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Gun Crazy

Posted on Jan 11, 2011
Flickr / M Glasgow (CC-BY)

By Eugene Robinson

We may not be sure that the bloodbath in Tucson had anything to do with politics, but we know it had everything to do with our nation’s insane refusal to impose reasonable controls on guns.

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Specifically, the rampage had everything to do with a 9mm semiautomatic Glock pistol—a sleek, efficient killing machine that our lax gun laws allowed an unstable young man to purchase, carry anywhere he wanted and ultimately use to shoot Rep. Gabrielle Giffords in the head. The weapon also was used to shoot 19 bystanders, killing six of them, including a federal judge and a 9-year-old girl.

The accused gunman, 22-year-old Jared Lee Loughner, appears to be deranged. But this fact does not automatically absolve the politicians, partisan activists and professional loudmouths who spew apocalyptic anti-government rhetoric full of violent imagery. Certainly only someone “unbalanced” would spray a crowd with deadly gunfire. Only someone on the fringe—of society, of sanity—might conceivably hear a slogan such as “Don’t retreat, instead—reload!” and think it not a stirring political metaphor but a direct order.

Pima County Sheriff Clarence Dupnik, in whose jurisdiction the massacre took place, said that “the rhetoric about hatred, about mistrust of government, about paranoia of how government operates” has an “impact on people ... who are unbalanced personalities to begin with.”

But Loughner has so far declined to talk to authorities. At this point, it is impossible to know whether he was thinking about white-hot political discourse or listening to imaginary transmissions from outer space.


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We do know, however, that Loughner reportedly had a history of drug use and bizarre behavior. Students and a teacher at a community college that Loughner briefly attended found him so erratic, confused, menacing and potentially violent that they convinced college authorities to bar him from campus pending a psychiatric exam.

Yet on Nov. 30 he was able to walk into Sportsman’s Warehouse in Tucson and purchase the weapon that authorities allege was used in Saturday’s rampage. He apparently also bought extra magazines loaded with ammunition.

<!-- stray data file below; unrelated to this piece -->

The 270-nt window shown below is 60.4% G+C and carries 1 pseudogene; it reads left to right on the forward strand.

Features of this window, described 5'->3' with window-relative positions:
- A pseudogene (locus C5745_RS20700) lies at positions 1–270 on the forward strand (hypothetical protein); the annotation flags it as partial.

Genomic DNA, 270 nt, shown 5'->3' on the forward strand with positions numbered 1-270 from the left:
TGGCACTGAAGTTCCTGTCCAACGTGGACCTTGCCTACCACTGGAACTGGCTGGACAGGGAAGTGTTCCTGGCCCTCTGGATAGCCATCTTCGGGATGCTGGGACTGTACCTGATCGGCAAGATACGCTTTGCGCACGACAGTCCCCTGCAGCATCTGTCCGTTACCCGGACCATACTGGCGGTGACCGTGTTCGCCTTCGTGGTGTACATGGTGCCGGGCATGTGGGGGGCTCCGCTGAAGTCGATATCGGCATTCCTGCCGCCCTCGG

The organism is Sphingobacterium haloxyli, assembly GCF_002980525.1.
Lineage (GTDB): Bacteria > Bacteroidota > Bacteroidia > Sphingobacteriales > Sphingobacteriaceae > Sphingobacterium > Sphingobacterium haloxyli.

To buy the gun, Loughner was required to pass a federal background check—and he did, a store manager told reporters. It is against federal law to sell a gun to someone who is mentally ill, but there is no indication that Loughner was ever officially deemed to suffer from mental illness. Even if he had been, there is a good chance that his name would not have been properly entered in the National Instant Criminal Background Check System.

According to the Brady Campaign to Prevent Gun Violence, “about 80 percent to 90 percent of disqualifying mental health records” are not in the background-check database. Some states simply don’t bother to submit the information; others do so haphazardly. Arizona is neither the best nor the worst on this score.

In other respects, however, Arizona is one of the most lenient states in the country when it comes to gun ownership. It is one of only three states—along with Alaska and Vermont—that allow individuals to carry concealed handguns without a permit. Homeland Security Secretary Janet Napolitano vetoed “concealed carry” legislation when she was Arizona’s governor. Her successor, Gov. Jan Brewer, signed the measure into law last year.

Paul Helmke, president of the Brady Campaign, said in a statement that “if Congress had not allowed the ‘Assault Weapons Ban’ to expire in 2004, the shooter [Loughner] would only have been able to get off 10 rounds without reloading. Instead, he was able to fire at least 20 rounds from his 30-round clip.”

The specifics of state and federal gun laws matter greatly—lives are at stake—but we really need to look at the bigger picture. The Second Amendment is a fact of life. But even recent Supreme Court rulings have left the door open to effective gun control measures.

We must recognize the obvious distinction between rifles, shotguns and target pistols used for sport, on the one hand, and semiautomatic handguns designed for killing people on the other. We must decide that allowing anyone to carry a concealed weapon, no questions asked, is just crazy. And for heaven’s sake, we must demand that laws designed to keep guns out of the hands of lunatics be enforced.